A performer dressed as Mickey Mouse will entertain guests as they reopen Disneyland Theme Park in Anaheim, California, USA on Friday, April 30, 2021.
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Disney seems to have picked up a little Netflix flame.
Just as Netflix added less than 4 million global subscribers in the first quarter, disappointing investors, Disney announced that it currently has 103.6 million Disney + subscribers. Disney’s share price fell about 4% in after-hours trading.
On the surface, both Disney and Netflix can explain the disappointing growth by quoting the early pandemic audience surge. The logic is simple. In the first six months of the pandemic, far more people signed up for Disney + and Netflix than companies expected. Given the surge, it’s not surprising that growth will return to more “normal” levels as the pandemic subsides.
In addition, both Disney and Netflix safely assume that subscriber growth will accelerate later this year as program production resumes with high-profile content such as “Loki” and “Luka” for Disney. I can do it. Streaming video later this year.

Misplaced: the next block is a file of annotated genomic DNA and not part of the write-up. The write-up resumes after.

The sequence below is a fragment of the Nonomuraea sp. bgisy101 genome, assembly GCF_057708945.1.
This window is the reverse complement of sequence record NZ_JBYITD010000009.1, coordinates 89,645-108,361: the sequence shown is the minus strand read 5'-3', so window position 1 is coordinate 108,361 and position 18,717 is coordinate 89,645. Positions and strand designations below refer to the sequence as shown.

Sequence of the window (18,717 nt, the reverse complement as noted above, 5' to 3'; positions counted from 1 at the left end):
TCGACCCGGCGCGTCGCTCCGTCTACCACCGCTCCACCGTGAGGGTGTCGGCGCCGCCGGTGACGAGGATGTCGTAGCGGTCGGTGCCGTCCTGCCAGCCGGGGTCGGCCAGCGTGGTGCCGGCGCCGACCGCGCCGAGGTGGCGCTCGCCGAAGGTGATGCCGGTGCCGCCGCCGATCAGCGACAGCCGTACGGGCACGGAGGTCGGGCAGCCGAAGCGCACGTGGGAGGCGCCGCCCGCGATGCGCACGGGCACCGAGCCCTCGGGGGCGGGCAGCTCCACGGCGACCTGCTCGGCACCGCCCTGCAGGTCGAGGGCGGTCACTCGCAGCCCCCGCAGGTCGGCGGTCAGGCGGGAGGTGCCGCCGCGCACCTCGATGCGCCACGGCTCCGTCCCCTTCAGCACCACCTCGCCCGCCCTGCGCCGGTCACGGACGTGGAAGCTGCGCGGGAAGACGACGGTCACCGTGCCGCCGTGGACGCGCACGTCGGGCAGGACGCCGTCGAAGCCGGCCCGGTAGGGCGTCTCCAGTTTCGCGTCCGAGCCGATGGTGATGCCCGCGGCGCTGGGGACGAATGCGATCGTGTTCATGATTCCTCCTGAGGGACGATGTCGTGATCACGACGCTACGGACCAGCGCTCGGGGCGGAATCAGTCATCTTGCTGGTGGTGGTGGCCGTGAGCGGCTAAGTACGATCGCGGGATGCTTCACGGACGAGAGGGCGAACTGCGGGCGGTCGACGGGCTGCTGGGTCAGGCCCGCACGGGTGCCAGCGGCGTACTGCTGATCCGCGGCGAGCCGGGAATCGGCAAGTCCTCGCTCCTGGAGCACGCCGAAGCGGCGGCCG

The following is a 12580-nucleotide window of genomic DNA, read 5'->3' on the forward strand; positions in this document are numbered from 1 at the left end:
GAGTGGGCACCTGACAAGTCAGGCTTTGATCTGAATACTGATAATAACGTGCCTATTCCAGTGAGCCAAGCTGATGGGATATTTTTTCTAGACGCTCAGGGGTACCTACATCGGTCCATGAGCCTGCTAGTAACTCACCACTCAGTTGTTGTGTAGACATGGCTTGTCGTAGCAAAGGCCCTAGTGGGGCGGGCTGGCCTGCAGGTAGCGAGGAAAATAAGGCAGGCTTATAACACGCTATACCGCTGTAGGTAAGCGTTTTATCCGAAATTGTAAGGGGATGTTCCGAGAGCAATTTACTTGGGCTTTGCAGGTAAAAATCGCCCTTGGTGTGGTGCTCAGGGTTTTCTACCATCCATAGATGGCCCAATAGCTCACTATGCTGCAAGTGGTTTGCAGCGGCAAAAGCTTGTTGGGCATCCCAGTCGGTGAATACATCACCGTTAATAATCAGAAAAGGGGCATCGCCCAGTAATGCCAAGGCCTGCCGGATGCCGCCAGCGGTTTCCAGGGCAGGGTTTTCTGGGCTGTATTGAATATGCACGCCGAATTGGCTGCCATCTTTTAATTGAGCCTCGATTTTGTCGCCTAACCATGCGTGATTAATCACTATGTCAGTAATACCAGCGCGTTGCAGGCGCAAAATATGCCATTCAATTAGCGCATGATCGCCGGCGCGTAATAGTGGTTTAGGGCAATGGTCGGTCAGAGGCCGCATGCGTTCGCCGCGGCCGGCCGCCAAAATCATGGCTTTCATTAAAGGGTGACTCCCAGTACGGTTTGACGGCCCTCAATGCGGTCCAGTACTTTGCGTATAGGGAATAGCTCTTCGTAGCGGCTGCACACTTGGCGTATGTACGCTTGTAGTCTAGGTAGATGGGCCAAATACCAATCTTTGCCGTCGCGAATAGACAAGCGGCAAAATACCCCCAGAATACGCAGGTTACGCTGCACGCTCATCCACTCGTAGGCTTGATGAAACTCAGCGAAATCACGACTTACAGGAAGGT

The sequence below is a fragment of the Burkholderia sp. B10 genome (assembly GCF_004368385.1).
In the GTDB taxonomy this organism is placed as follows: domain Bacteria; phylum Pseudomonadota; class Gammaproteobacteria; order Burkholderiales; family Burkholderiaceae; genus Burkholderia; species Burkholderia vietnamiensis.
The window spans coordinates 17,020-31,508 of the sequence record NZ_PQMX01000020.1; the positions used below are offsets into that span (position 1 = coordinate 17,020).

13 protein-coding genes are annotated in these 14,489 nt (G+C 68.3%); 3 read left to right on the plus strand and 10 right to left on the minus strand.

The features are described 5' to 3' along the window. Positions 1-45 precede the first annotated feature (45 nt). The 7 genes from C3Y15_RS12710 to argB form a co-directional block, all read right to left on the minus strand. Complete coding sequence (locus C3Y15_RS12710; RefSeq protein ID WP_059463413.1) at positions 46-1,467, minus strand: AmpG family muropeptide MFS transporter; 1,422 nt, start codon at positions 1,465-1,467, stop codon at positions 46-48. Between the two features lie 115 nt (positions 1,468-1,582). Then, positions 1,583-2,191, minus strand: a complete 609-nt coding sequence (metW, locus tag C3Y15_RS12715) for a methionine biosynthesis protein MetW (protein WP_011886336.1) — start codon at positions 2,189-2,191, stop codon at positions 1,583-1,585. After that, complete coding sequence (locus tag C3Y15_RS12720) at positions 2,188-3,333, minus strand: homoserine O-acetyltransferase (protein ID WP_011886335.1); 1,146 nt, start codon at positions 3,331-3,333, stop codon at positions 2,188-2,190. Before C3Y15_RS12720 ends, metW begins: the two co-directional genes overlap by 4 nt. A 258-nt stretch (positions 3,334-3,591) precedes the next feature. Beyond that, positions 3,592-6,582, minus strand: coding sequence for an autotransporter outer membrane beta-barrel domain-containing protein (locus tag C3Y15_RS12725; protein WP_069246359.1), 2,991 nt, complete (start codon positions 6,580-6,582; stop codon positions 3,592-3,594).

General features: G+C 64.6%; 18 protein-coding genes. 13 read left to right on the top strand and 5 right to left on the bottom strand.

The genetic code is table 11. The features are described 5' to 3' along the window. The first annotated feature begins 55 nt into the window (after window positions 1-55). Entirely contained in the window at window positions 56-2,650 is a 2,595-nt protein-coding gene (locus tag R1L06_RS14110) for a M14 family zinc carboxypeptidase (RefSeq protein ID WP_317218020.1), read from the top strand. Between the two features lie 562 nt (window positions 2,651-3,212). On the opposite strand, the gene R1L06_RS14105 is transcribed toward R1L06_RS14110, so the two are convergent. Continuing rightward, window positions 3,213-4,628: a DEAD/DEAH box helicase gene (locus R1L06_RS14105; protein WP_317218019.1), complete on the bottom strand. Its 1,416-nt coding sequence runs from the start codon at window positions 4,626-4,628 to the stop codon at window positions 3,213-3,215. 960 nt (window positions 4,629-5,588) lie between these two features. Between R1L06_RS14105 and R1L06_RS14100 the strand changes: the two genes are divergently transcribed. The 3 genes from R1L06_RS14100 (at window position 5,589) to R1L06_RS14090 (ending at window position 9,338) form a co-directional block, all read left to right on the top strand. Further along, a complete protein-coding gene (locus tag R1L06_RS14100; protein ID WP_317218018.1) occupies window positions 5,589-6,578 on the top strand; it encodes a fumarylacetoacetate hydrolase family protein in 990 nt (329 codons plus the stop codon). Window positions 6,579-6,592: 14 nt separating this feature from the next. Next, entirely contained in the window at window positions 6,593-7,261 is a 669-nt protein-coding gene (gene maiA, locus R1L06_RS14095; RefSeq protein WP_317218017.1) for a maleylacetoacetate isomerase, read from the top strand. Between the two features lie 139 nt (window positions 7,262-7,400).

But there is one big difference between the two companies that are far short of Disney. That’s the average revenue per user.
The average revenue per Disney + user, excluding Indian hotstars, was $ 5.61 per month. Netflix’s ARPU in the US and Canada in the previous quarter was $ 14.25 per month, up 9% from a year ago.
If growth is sluggish, we want our customers to pay as much as they can. Disney’s Hulu subscription video-on-demand service ARPU is high, at $ 12.08 per month, but its growth is negligible, up just two cents per month from a year ago. Hulu has 37.8 million subscribers, including 41.6 million who also buy live TV.
This is not yet of particular concern to Disney CEO Bob Chapek, who said “all single markets are above expectations” regarding the addition of global subscribers. He also pointed out that Disney is still expanding into new countries internationally, with Malaysia and Thailand coming in June.
But Disney + has jumped into the Streaming Big League. A logical comparison of Disney + in 2020 was HBO Max, Peacock, and other new media streaming services.
Given Disney’s success, this year’s comparison is Netflix. Disney already forecasts 230-260 million subscribers by 2024. It’s Netflix-land (Netflix has about 208 million customers).
Netflix has been able to gradually raise prices over the years without stopping global growth. Disney may be able to do the same, but the big difference in ARPU between the two companies marks a long way to go.
Disclosure: Peacock is a video streaming service of NBCUniversal, CNBC’s parent company.
Like Netflix, ARPU is much lower, slowing Disney + subscriber growth
Source link Like Netflix, ARPU is much lower, slowing Disney + subscriber growth